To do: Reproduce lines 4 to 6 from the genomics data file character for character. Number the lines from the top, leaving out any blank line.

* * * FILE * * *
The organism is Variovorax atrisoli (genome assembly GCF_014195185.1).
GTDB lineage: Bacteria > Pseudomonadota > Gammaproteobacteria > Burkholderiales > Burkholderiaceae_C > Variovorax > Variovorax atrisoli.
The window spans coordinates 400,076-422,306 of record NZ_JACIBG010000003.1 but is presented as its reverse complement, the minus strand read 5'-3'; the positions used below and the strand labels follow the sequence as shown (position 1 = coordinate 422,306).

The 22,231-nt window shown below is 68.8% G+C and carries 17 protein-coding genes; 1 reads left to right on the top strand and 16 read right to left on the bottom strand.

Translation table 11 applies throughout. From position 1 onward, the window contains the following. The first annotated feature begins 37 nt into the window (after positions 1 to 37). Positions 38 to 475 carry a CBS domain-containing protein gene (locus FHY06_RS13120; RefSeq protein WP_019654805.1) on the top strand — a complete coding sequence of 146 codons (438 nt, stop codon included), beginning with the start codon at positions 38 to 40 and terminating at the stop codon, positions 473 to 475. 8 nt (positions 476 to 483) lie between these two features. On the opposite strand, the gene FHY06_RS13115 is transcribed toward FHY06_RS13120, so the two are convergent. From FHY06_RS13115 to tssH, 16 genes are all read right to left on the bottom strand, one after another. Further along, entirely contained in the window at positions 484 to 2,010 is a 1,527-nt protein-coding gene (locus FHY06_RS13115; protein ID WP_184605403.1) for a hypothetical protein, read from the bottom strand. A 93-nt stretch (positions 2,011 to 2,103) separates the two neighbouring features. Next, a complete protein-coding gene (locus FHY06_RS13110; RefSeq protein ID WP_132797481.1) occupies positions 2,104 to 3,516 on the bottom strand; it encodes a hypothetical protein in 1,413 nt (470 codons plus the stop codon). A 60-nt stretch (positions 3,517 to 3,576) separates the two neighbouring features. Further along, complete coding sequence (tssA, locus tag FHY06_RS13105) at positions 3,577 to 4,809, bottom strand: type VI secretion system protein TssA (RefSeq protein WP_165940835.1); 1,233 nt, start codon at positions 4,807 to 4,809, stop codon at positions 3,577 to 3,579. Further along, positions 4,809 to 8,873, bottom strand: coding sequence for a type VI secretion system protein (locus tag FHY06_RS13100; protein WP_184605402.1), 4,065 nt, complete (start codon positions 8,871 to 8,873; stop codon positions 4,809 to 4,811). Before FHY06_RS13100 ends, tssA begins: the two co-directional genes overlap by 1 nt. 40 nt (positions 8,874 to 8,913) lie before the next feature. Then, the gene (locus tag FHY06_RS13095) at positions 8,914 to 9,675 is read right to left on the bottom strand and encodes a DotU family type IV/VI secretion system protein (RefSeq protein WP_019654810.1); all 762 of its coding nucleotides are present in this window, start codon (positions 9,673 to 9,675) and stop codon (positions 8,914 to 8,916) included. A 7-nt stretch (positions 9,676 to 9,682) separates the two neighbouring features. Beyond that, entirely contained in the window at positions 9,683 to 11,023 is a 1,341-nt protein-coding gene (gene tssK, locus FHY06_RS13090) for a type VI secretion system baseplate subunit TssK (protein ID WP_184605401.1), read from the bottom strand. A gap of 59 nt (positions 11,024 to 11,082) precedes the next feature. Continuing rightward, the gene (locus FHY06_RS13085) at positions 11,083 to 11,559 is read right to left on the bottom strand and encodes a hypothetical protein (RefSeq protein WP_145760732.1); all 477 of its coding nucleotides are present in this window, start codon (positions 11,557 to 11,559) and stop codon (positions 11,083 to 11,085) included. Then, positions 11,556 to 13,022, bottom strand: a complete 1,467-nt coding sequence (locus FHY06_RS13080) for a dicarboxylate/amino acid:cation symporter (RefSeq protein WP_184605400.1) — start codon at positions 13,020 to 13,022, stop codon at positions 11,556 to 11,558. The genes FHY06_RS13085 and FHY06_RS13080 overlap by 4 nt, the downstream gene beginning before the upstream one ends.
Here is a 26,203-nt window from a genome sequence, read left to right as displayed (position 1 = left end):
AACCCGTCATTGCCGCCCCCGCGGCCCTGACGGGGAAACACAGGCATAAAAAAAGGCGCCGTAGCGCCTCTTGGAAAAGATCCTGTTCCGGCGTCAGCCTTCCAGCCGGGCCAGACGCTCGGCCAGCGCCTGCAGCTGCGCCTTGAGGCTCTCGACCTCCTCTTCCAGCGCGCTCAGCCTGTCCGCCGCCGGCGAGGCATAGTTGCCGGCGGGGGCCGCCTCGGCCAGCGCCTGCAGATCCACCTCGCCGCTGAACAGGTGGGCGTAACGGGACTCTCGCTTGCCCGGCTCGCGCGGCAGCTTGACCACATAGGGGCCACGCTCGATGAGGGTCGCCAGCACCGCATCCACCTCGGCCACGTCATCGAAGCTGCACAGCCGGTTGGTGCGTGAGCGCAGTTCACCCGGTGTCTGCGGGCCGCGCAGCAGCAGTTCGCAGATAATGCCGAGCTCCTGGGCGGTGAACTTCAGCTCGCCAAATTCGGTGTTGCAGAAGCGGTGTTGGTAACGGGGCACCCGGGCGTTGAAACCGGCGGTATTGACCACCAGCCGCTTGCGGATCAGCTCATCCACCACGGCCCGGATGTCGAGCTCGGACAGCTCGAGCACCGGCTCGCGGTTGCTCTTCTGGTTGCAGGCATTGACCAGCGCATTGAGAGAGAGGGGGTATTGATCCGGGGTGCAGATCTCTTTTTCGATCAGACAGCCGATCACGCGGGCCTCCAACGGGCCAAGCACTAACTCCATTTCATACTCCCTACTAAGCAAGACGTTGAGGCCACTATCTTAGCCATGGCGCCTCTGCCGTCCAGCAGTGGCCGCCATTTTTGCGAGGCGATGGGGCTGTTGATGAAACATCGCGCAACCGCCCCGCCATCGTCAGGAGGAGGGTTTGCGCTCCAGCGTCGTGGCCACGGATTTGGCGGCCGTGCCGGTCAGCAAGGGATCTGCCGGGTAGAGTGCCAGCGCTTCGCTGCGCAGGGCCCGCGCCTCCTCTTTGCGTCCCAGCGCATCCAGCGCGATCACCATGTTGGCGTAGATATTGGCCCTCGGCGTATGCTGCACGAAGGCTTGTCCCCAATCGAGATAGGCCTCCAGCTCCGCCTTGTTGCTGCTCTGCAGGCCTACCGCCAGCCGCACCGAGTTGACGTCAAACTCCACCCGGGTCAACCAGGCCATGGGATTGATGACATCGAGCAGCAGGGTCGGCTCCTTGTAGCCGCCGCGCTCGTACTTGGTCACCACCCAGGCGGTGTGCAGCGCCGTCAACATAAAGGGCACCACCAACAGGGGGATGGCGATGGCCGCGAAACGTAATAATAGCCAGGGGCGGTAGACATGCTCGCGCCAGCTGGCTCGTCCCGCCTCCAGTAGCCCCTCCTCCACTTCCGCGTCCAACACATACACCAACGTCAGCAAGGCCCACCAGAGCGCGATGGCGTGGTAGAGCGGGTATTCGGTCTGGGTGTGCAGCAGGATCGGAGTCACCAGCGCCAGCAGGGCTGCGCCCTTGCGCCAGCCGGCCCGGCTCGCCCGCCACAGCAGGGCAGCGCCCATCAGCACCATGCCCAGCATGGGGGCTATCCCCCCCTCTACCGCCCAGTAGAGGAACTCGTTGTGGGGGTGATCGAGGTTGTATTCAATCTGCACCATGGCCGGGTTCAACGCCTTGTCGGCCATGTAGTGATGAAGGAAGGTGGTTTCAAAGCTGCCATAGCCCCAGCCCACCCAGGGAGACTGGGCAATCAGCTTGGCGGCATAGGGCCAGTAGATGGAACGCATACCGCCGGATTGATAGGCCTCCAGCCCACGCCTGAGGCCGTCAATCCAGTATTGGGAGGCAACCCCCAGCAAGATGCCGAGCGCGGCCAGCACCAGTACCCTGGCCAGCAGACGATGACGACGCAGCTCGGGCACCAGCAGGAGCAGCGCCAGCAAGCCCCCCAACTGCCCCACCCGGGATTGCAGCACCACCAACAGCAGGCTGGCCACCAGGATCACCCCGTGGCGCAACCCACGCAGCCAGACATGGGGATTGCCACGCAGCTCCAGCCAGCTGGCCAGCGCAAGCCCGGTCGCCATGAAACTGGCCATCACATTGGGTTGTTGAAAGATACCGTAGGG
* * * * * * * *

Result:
The 22,231-nt window shown below is 68.8% G+C and carries 17 protein-coding genes; 1 reads left to right on the top strand and 16 read right to left on the bottom strand.

Translation table 11 applies throughout. From position 1 onward, the window contains the following. The first annotated feature begins 37 nt into the window (after positions 1 to 37). Positions 38 to 475 carry a CBS domain-containing protein gene (locus FHY06_RS13120; RefSeq protein WP_019654805.1) on the top strand — a complete coding sequence of 146 codons (438 nt, stop codon included), beginning with the start codon at positions 38 to 40 and terminating at the stop codon, positions 473 to 475. 8 nt (positions 476 to 483) lie between these two features. On the opposite strand, the gene FHY06_RS13115 is transcribed toward FHY06_RS13120, so the two are convergent. From FHY06_RS13115 to tssH, 16 genes are all read right to left on the bottom strand, one after another. Further along, entirely contained in the window at positions 484 to 2,010 is a 1,527-nt protein-coding gene (locus FHY06_RS13115; protein ID WP_184605403.1) for a hypothetical protein, read from the bottom strand. A 93-nt stretch (positions 2,011 to 2,103) separates the two neighbouring features. Next, a complete protein-coding gene (locus FHY06_RS13110; RefSeq protein ID WP_132797481.1) occupies positions 2,104 to 3,516 on the bottom strand; it encodes a hypothetical protein in 1,413 nt (470 codons plus the stop codon). A 60-nt stretch (positions 3,517 to 3,576) separates the two neighbouring features. Further along, complete coding sequence (tssA, locus tag FHY06_RS13105) at positions 3,577 to 4,809, bottom strand: type VI secretion system protein TssA (RefSeq protein WP_165940835.1); 1,233 nt, start codon at positions 4,807 to 4,809, stop codon at positions 3,577 to 3,579. Further along, positions 4,809 to 8,873, bottom strand: coding sequence for a type VI secretion system protein (locus tag FHY06_RS13100; protein WP_184605402.1), 4,065 nt, complete (start codon positions 8,871 to 8,873; stop codon positions 4,809 to 4,811). Before FHY06_RS13100 ends, tssA begins: the two co-directional genes overlap by 1 nt. 40 nt (positions 8,874 to 8,913) lie before the next feature. Then, the gene (locus tag FHY06_RS13095) at positions 8,914 to 9,675 is read right to left on the bottom strand and encodes a DotU family type IV/VI secretion system protein (RefSeq protein WP_019654810.1); all 762 of its coding nucleotides are present in this window, start codon (positions 9,673 to 9,675) and stop codon (positions 8,914 to 8,916) included. A 7-nt stretch (positions 9,676 to 9,682) separates the two neighbouring features. Beyond that, entirely contained in the window at positions 9,683 to 11,023 is a 1,341-nt protein-coding gene (gene tssK, locus FHY06_RS13090) for a type VI secretion system baseplate subunit TssK (protein ID WP_184605401.1), read from the bottom strand. A gap of 59 nt (positions 11,024 to 11,082) precedes the next feature. Continuing rightward, the gene (locus FHY06_RS13085) at positions 11,083 to 11,559 is read right to left on the bottom strand and encodes a hypothetical protein (RefSeq protein WP_145760732.1); all 477 of its coding nucleotides are present in this window, start codon (positions 11,557 to 11,559) and stop codon (positions 11,083 to 11,085) included. Then, positions 11,556 to 13,022, bottom strand: a complete 1,467-nt coding sequence (locus FHY06_RS13080) for a dicarboxylate/amino acid:cation symporter (RefSeq protein WP_184605400.1) — start codon at positions 13,020 to 13,022, stop codon at positions 11,556 to 11,558. The genes FHY06_RS13085 and FHY06_RS13080 overlap by 4 nt, the downstream gene beginning before the upstream one ends.
Here is a 26,203-nt window from a genome sequence, read left to right as displayed (position 1 = left end):